Seeing your eye doctor at least yearly is important for a diabetic. Diabetic changes may be occurring in your eye long before you notice their symptoms. By the time you notice a problem, it may be too late. Early diagnosis and treatment is therefore essential. The most recent advancement in making these diabetic complications easier to detect is the OCT-Angiography.

Diabetic vision loss occurs from elevated sugar levels causing blood vessels of the retina to become leaky. This leakage of fluid from blood vessels cause the retina to swell and become distorted. Years ago, eye doctors relied on Fluorescein Angiography to detect retinal blood vessel leakage. In this test, fluorescein dye is injected into the patient’s arm and photos of the retina are taken looking for dye leakage from blood vessels. Leakage of the dye was used to confirm vascular abnormalities. This is an expensive and time consuming test and often requires subjective interpretation. Complications, primarily nausea and allergic reactions to the fluorescein, were not uncommon. These complications could be serious. Due to these limitations, Fluorescein Angiography today is typically only used for critical diagnosis in sight-threatening diabetic conditions.

More recently, doctors have relied on optical coherence tomography (OCT). This was a huge leap forward from Fluorescein Angiography and quickly became the standard imaging technique to detect the presence of diabetic swelling in the retina. In this test, no injection of dye is needed. Only infrared light is used to obtain extremely high quality images of retinal layers. This allows eye doctors to confirm the presence of diabetic retinal swelling without fluorescein and with greater certainty. However, OCT is not capable of detecting very early blood vessel changes before fluid leakage and swelling occur, as Fluorescein can.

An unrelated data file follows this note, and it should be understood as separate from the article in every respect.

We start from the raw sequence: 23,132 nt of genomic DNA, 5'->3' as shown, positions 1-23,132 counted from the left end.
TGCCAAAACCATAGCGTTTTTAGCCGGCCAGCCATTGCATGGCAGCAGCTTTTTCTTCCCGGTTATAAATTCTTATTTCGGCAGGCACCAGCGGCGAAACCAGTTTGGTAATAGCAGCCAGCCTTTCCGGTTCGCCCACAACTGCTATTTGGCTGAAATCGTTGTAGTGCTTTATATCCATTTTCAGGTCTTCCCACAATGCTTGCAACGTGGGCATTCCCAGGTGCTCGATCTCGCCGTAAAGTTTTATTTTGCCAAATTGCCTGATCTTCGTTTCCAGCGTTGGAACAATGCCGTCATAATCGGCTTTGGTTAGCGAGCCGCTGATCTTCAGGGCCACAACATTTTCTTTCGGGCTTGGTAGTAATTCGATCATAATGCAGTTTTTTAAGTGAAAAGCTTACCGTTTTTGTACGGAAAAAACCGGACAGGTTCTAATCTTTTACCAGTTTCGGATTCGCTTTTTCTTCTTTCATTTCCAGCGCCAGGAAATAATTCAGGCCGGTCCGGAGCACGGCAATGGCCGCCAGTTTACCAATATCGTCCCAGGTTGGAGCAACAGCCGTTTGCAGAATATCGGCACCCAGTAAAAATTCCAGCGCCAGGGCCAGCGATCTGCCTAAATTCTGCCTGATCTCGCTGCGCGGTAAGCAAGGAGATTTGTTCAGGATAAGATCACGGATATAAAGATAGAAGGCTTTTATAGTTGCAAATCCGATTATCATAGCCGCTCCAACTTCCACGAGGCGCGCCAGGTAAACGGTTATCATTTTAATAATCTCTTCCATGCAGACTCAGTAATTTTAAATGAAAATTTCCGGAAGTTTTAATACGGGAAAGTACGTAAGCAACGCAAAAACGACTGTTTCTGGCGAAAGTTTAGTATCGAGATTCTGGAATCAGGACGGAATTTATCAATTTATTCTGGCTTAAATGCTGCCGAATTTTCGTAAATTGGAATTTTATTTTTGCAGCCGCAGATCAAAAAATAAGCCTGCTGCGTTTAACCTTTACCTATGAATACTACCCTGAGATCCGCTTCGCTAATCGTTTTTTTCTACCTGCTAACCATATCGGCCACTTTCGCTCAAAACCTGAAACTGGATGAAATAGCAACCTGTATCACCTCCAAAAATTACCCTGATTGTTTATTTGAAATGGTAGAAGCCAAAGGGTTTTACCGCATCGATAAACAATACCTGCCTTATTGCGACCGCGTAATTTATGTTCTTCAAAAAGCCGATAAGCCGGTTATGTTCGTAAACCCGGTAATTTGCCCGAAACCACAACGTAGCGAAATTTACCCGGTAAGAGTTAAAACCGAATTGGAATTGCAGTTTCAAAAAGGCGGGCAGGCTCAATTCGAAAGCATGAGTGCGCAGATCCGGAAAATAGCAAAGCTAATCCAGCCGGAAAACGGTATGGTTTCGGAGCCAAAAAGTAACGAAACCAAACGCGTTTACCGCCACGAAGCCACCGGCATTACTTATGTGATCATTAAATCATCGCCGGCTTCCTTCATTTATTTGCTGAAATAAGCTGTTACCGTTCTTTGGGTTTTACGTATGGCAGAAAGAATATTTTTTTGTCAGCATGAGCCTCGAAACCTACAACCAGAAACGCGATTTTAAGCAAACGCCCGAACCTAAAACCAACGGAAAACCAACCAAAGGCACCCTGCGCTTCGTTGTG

OCT-Angiography was just introduced and incorporates the best of both technologies by detecting the motion of red blood cells without the use of injected fluorescein. This dye-free technology gives the doctor three-dimensional imaging of retinal blood vessel flow to detect diabetic changes before the OCT could and without the complications of fluorescein dye.
Because OCT-angiography is noninvasive, it will be used for more accurate diabetic examinations for early detection of diabetic eye problems and for evaluation of the efficacy of treatments.

Ocular Treatments:

Once serious diabetic changes become present in the eye, treatment becomes essential to preserve or restore vision. Swelling of the macula from diabetes (diabetic macular edema), is the most common cause of vision loss among diabetics. Historically, diabetic macular edema was treated with lasers, which essentially burned the macula to destroy the leaking blood vessels. This was a destructive process which caused the patient to lose vision in the hopes of preventing greater vision loss down the road. Although lasers are still required for certain diabetic eye complication, their use has become greatly limited.

Recently, treatment has progressed dramatically. Not only is retinal tissues not destroyed in treatment, but most of the time there is optimism for visual improvement. Research in the past few years has found that prompt treatment of diabetic macular edema with a class of medication called Anti-VEGF (Lucentis, Avastin or Aylea), reduce blood vessel leakage and interfere with the growth of new blood vessels in the retina, thereby preventing and reversing diabetic damage. These medications work by blocking a substance called vascular endothelial growth factor (VEGF). This substance causes abnormal blood vessels to grow in the retina which then leak and cause vision loss from swelling the retinal tissues, such as the macula. Anti-VEGF drugs prevent the growth and shrink these abnormal blood vessels.

These medications are injected directly into the eye. Your eye will be fully numb for the injection and most patients have no sensation of the injection.

Good blood sugar control and working closely with your doctor will always be the best medicine, but these new technologies will make this goal much easier for the diabetic patient to achieve. For more information visit www.diabetes.org

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OpticianU
www.OpticianTraining.com

David McCleary :